An exhibition in Dublin aims to show that there was more to Bram Stoker than just being the creator of Dracula.
The Bram Stoker Room on the top floor of the Graduates Memorial Building at Trinity College, Dublin is housing a display of books and papers. Vincent Wall talks to archivist Leslie Shepard about the legacy of Bram Stoker.
There was more than a dark side to this Victorian Irish man.
Born in Dublin in 1847, Bram Stoker grew up at the family home at 15 Marino Crescent in Clontarf. When the family sold off the house, Stoker took rooms at 15 Kildare Street.
Bram Stoker worked for twelve or thirteen years in the Petty Sessions Office at Dublin Castle. For Stoker, this was a dreary occupation which he only enlivened through his love for the theatre. He subsequently went on to work for actor Henry Irving for twenty seven years as a business manager during which he made his most important contributions to artistic life.
He did an enormous amount to popularise theatre.
The Diceman as Dracula
The story goes that Stoker met a traveller from Transylvania who came to Trinity College and ignited his interest in vampire myths. However, Stoker himself said that the idea for Dracula came to him from a nightmare he had after a late night meal of lobster.
Another theory is that the story came from his mother's recollections of a terrible cholera plague in Sligo which killed hundreds. According to Leslie Shepard, illustrations in one of his early books 'Under the Sunset' give credence to this theory. For Shepard, the legend of Dracula personifies the forces of evil that exist in the world and people can relate to this.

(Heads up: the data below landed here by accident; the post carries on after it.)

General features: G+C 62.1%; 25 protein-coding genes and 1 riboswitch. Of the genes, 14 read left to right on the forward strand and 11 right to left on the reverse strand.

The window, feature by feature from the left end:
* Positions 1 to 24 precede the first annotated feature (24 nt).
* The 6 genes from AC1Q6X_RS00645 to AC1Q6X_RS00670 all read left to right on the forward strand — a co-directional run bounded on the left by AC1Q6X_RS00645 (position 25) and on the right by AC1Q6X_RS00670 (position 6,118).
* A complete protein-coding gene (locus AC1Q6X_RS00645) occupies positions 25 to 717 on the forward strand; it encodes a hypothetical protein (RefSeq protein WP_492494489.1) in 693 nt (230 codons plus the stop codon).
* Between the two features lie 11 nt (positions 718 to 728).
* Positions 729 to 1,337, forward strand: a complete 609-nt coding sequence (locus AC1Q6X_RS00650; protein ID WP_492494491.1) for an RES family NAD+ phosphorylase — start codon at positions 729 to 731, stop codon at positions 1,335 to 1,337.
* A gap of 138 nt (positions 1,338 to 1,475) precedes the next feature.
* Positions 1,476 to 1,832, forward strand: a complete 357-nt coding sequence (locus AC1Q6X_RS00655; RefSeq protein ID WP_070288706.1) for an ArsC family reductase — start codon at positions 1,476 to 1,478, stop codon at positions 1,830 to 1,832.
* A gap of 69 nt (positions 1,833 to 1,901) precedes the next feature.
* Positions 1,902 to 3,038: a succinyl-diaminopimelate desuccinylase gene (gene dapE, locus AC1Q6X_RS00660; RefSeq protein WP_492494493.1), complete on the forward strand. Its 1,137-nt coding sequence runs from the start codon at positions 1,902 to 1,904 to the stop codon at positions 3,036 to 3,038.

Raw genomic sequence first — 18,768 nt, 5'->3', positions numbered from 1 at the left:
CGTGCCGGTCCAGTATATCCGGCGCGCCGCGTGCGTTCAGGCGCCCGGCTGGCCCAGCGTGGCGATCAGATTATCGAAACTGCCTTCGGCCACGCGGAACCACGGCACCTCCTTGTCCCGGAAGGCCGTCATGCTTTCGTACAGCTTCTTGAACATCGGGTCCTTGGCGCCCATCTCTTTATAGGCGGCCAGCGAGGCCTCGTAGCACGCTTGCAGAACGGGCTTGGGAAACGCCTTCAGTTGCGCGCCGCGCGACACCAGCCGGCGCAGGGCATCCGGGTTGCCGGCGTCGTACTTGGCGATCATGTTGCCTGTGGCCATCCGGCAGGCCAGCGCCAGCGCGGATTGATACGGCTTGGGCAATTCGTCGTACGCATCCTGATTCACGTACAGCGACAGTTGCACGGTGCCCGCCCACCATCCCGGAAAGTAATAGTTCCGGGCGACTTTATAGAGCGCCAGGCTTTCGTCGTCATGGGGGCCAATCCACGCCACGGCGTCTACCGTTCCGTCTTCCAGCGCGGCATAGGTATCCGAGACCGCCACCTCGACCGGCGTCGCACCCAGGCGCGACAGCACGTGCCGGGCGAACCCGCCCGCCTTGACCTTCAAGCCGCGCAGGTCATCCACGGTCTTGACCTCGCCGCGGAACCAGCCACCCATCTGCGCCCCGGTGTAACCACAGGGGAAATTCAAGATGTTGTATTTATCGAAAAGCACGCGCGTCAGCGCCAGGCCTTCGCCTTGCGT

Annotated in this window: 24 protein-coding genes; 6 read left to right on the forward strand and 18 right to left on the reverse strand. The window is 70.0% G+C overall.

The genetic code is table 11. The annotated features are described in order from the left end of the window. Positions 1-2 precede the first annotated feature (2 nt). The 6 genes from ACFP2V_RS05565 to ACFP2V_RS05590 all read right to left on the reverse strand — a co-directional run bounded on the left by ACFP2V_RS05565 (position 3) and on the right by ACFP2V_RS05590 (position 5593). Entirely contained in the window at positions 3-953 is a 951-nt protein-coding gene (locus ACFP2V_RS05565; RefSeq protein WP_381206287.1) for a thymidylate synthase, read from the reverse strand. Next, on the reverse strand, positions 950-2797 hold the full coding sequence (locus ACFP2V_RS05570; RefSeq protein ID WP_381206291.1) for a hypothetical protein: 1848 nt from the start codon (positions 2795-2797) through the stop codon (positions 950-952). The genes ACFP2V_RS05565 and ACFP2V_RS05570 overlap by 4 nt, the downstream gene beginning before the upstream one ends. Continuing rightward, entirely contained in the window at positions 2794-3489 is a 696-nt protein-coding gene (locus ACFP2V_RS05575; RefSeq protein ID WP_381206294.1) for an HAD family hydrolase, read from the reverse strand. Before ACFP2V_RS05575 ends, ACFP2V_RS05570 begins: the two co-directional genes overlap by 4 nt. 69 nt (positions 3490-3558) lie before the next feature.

People have to learn to live with horror.
Some of the artefacts on display in the exhibition are both rare and valuable. Shepard has been collecting Bram Stoker memorabilia for years with an exhibition of this type in mind. As well as first edition books, the collection includes photographs, and autographed letters.
I think that this exhibition may start in a small way a revival of interest not just as I say with Dracula but also with the theatre.
Shepard is hopeful that one day someone will buy Stoker's birthplace and turn it into a Dracula museum.
Dublin is a natural locale for scholars who are interested in Stoker and also for members of the general public who just want to know about Dracula.
The Diceman as Dracula
This report also features the Diceman, Thom McGinty, playing the part of Dracula.
This episode of 'Evening Extra' was broadcast on 30 March 1988. The reporter is Vincent Wall.
'Evening Extra' was a nightly magazine programme which ran from Monday to Friday at 7 pm dealing with current issues and people in the news. The first episode was aired on Monday 13 October 1986 and it ran for 278 shows over 2 years until the final show on 29 April 1988. The programme had numerous presenters and reporters including Siobhan Cleary, Richard Crowley, Bibi Baskin, Aonghus McAnally and Shay Healy.